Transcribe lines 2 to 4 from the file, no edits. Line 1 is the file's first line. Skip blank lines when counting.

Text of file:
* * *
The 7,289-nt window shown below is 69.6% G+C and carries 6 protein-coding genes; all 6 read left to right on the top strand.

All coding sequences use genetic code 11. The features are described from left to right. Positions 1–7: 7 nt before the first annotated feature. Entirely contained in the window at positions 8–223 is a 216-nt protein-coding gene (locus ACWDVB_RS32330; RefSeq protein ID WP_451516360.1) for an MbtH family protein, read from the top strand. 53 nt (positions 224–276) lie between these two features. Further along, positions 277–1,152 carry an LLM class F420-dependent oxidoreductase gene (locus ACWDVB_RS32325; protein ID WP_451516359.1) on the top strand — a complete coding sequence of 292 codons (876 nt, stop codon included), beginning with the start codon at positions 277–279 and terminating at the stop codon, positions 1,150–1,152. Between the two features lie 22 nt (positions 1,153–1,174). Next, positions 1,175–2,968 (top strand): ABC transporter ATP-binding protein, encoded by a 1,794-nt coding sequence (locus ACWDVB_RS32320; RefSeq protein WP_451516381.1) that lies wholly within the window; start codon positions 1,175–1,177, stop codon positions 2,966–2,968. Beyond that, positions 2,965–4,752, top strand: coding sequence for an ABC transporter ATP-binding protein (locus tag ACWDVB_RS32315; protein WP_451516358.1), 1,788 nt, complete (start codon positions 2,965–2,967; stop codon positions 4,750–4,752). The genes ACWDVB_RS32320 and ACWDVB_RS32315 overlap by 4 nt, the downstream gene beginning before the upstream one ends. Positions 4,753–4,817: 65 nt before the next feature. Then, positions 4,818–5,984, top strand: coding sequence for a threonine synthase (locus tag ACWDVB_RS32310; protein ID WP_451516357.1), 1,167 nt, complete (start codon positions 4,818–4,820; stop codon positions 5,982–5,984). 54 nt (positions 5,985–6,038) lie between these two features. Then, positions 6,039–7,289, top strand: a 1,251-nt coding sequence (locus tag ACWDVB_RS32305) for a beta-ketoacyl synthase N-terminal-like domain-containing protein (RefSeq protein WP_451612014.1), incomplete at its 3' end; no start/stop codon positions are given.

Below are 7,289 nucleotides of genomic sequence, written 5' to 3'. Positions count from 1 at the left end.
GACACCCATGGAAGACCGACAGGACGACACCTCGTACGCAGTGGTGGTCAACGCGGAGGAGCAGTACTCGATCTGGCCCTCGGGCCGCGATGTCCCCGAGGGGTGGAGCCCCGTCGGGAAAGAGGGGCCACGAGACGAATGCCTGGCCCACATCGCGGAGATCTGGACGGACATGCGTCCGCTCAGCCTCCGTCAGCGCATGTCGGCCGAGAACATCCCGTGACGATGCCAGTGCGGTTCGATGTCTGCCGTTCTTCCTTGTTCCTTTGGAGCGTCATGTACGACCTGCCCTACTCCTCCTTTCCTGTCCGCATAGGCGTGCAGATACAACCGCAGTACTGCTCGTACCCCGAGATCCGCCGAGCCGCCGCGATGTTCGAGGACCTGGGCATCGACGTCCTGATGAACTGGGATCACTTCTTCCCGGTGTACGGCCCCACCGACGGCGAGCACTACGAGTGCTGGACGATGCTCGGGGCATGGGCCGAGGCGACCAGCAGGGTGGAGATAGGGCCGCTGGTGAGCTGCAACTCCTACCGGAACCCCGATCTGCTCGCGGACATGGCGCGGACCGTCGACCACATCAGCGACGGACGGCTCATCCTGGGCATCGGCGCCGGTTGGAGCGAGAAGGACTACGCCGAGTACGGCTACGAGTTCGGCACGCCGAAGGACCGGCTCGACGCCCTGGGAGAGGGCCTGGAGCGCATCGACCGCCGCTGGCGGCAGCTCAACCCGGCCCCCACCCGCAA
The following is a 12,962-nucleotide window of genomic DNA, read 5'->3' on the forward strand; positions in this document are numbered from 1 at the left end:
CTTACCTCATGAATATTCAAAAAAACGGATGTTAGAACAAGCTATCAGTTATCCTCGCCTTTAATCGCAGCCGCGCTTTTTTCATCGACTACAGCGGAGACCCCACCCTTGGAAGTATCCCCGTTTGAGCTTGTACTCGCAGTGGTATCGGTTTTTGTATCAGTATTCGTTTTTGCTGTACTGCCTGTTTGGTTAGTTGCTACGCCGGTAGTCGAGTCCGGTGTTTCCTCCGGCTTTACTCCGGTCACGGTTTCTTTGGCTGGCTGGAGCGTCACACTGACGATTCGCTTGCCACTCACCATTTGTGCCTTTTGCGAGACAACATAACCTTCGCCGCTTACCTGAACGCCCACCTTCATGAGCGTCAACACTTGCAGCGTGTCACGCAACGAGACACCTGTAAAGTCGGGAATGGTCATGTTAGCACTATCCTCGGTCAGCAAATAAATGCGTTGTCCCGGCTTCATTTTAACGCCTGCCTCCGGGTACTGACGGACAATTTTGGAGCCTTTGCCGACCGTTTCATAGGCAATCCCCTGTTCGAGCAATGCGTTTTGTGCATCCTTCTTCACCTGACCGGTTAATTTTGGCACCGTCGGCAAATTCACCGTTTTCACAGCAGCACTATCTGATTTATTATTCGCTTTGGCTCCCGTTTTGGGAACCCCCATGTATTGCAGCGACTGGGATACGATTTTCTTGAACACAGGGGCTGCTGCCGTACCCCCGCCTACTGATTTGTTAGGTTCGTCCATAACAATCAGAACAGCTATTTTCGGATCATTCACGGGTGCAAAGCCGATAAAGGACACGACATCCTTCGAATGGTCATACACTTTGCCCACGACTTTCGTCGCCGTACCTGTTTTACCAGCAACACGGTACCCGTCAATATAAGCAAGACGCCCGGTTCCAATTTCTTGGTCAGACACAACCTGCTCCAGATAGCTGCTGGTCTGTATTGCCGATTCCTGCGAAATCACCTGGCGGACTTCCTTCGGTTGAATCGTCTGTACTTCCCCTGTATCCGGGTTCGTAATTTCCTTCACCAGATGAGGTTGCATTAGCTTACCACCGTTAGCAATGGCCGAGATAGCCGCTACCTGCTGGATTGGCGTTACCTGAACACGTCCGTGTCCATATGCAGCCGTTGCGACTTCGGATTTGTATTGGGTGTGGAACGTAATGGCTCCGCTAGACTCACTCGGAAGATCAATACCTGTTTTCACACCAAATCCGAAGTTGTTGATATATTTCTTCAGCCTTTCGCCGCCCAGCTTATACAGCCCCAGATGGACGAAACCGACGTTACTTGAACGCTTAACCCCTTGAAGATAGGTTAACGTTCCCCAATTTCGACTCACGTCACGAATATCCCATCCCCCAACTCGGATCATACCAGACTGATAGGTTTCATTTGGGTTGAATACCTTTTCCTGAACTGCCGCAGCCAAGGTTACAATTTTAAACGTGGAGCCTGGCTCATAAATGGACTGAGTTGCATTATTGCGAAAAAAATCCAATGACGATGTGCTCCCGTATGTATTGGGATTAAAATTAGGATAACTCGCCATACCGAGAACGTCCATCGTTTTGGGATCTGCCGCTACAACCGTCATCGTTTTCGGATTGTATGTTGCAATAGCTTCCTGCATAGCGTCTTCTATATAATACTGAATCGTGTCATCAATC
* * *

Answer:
All coding sequences use genetic code 11. The features are described from left to right. Positions 1–7: 7 nt before the first annotated feature. Entirely contained in the window at positions 8–223 is a 216-nt protein-coding gene (locus ACWDVB_RS32330; RefSeq protein ID WP_451516360.1) for an MbtH family protein, read from the top strand. 53 nt (positions 224–276) lie between these two features. Further along, positions 277–1,152 carry an LLM class F420-dependent oxidoreductase gene (locus ACWDVB_RS32325; protein ID WP_451516359.1) on the top strand — a complete coding sequence of 292 codons (876 nt, stop codon included), beginning with the start codon at positions 277–279 and terminating at the stop codon, positions 1,150–1,152. Between the two features lie 22 nt (positions 1,153–1,174). Next, positions 1,175–2,968 (top strand): ABC transporter ATP-binding protein, encoded by a 1,794-nt coding sequence (locus ACWDVB_RS32320; RefSeq protein WP_451516381.1) that lies wholly within the window; start codon positions 1,175–1,177, stop codon positions 2,966–2,968. Beyond that, positions 2,965–4,752, top strand: coding sequence for an ABC transporter ATP-binding protein (locus tag ACWDVB_RS32315; protein WP_451516358.1), 1,788 nt, complete (start codon positions 2,965–2,967; stop codon positions 4,750–4,752). The genes ACWDVB_RS32320 and ACWDVB_RS32315 overlap by 4 nt, the downstream gene beginning before the upstream one ends. Positions 4,753–4,817: 65 nt before the next feature. Then, positions 4,818–5,984, top strand: coding sequence for a threonine synthase (locus tag ACWDVB_RS32310; protein ID WP_451516357.1), 1,167 nt, complete (start codon positions 4,818–4,820; stop codon positions 5,982–5,984). 54 nt (positions 5,985–6,038) lie between these two features. Then, positions 6,039–7,289, top strand: a 1,251-nt coding sequence (locus tag ACWDVB_RS32305) for a beta-ketoacyl synthase N-terminal-like domain-containing protein (RefSeq protein WP_451612014.1), incomplete at its 3' end; no start/stop codon positions are given.

Below are 7,289 nucleotides of genomic sequence, written 5' to 3'. Positions count from 1 at the left end.
GACACCCATGGAAGACCGACAGGACGACACCTCGTACGCAGTGGTGGTCAACGCGGAGGAGCAGTACTCGATCTGGCCCTCGGGCCGCGATGTCCCCGAGGGGTGGAGCCCCGTCGGGAAAGAGGGGCCACGAGACGAATGCCTGGCCCACATCGCGGAGATCTGGACGGACATGCGTCCGCTCAGCCTCCGTCAGCGCATGTCGGCCGAGAACATCCCGTGACGATGCCAGTGCGGTTCGATGTCTGCCGTTCTTCCTTGTTCCTTTGGAGCGTCATGTACGACCTGCCCTACTCCTCCTTTCCTGTCCGCATAGGCGTGCAGATACAACCGCAGTACTGCTCGTACCCCGAGATCCGCCGAGCCGCCGCGATGTTCGAGGACCTGGGCATCGACGTCCTGATGAACTGGGATCACTTCTTCCCGGTGTACGGCCCCACCGACGGCGAGCACTACGAGTGCTGGACGATGCTCGGGGCATGGGCCGAGGCGACCAGCAGGGTGGAGATAGGGCCGCTGGTGAGCTGCAACTCCTACCGGAACCCCGATCTGCTCGCGGACATGGCGCGGACCGTCGACCACATCAGCGACGGACGGCTCATCCTGGGCATCGGCGCCGGTTGGAGCGAGAAGGACTACGCCGAGTACGGCTACGAGTTCGGCACGCCGAAGGACCGGCTCGACGCCCTGGGAGAGGGCCTGGAGCGCATCGACCGCCGCTGGCGGCAGCTCAACCCGGCCCCCACCCGCAA